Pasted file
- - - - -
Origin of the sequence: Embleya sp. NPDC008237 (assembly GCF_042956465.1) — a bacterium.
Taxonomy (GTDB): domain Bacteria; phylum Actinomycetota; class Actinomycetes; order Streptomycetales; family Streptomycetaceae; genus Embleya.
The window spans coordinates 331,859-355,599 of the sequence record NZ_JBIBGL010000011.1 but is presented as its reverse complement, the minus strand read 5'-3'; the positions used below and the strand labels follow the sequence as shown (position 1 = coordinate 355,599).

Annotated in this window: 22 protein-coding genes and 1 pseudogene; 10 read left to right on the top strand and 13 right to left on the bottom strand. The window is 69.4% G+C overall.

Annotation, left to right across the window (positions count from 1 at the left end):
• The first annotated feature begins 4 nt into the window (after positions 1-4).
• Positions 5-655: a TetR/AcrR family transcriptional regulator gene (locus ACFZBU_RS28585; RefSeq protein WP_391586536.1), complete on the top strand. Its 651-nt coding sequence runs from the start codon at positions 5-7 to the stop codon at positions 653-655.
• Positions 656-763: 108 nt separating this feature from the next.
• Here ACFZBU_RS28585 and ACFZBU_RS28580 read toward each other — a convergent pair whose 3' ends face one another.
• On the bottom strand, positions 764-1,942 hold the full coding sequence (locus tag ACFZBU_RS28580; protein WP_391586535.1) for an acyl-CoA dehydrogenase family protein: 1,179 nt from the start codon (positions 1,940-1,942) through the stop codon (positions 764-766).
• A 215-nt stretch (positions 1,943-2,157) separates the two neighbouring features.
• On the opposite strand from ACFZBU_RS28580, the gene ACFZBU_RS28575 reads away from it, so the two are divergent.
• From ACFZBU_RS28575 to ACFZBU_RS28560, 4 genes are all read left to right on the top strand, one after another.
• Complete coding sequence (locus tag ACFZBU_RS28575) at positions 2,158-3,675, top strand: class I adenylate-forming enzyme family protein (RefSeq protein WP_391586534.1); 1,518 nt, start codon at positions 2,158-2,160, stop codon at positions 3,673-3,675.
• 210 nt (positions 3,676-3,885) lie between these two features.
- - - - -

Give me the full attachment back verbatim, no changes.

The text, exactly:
Origin of the sequence: Embleya sp. NPDC008237 (assembly GCF_042956465.1) — a bacterium.
Taxonomy (GTDB): domain Bacteria; phylum Actinomycetota; class Actinomycetes; order Streptomycetales; family Streptomycetaceae; genus Embleya.
The window spans coordinates 331,859-355,599 of the sequence record NZ_JBIBGL010000011.1 but is presented as its reverse complement, the minus strand read 5'-3'; the positions used below and the strand labels follow the sequence as shown (position 1 = coordinate 355,599).

Annotated in this window: 22 protein-coding genes and 1 pseudogene; 10 read left to right on the top strand and 13 right to left on the bottom strand. The window is 69.4% G+C overall.

Annotation, left to right across the window (positions count from 1 at the left end):
• The first annotated feature begins 4 nt into the window (after positions 1-4).
• Positions 5-655: a TetR/AcrR family transcriptional regulator gene (locus ACFZBU_RS28585; RefSeq protein WP_391586536.1), complete on the top strand. Its 651-nt coding sequence runs from the start codon at positions 5-7 to the stop codon at positions 653-655.
• Positions 656-763: 108 nt separating this feature from the next.
• Here ACFZBU_RS28585 and ACFZBU_RS28580 read toward each other — a convergent pair whose 3' ends face one another.
• On the bottom strand, positions 764-1,942 hold the full coding sequence (locus tag ACFZBU_RS28580; protein WP_391586535.1) for an acyl-CoA dehydrogenase family protein: 1,179 nt from the start codon (positions 1,940-1,942) through the stop codon (positions 764-766).
• A 215-nt stretch (positions 1,943-2,157) separates the two neighbouring features.
• On the opposite strand from ACFZBU_RS28580, the gene ACFZBU_RS28575 reads away from it, so the two are divergent.
• From ACFZBU_RS28575 to ACFZBU_RS28560, 4 genes are all read left to right on the top strand, one after another.
• Complete coding sequence (locus tag ACFZBU_RS28575) at positions 2,158-3,675, top strand: class I adenylate-forming enzyme family protein (RefSeq protein WP_391586534.1); 1,518 nt, start codon at positions 2,158-2,160, stop codon at positions 3,673-3,675.
• 210 nt (positions 3,676-3,885) lie between these two features.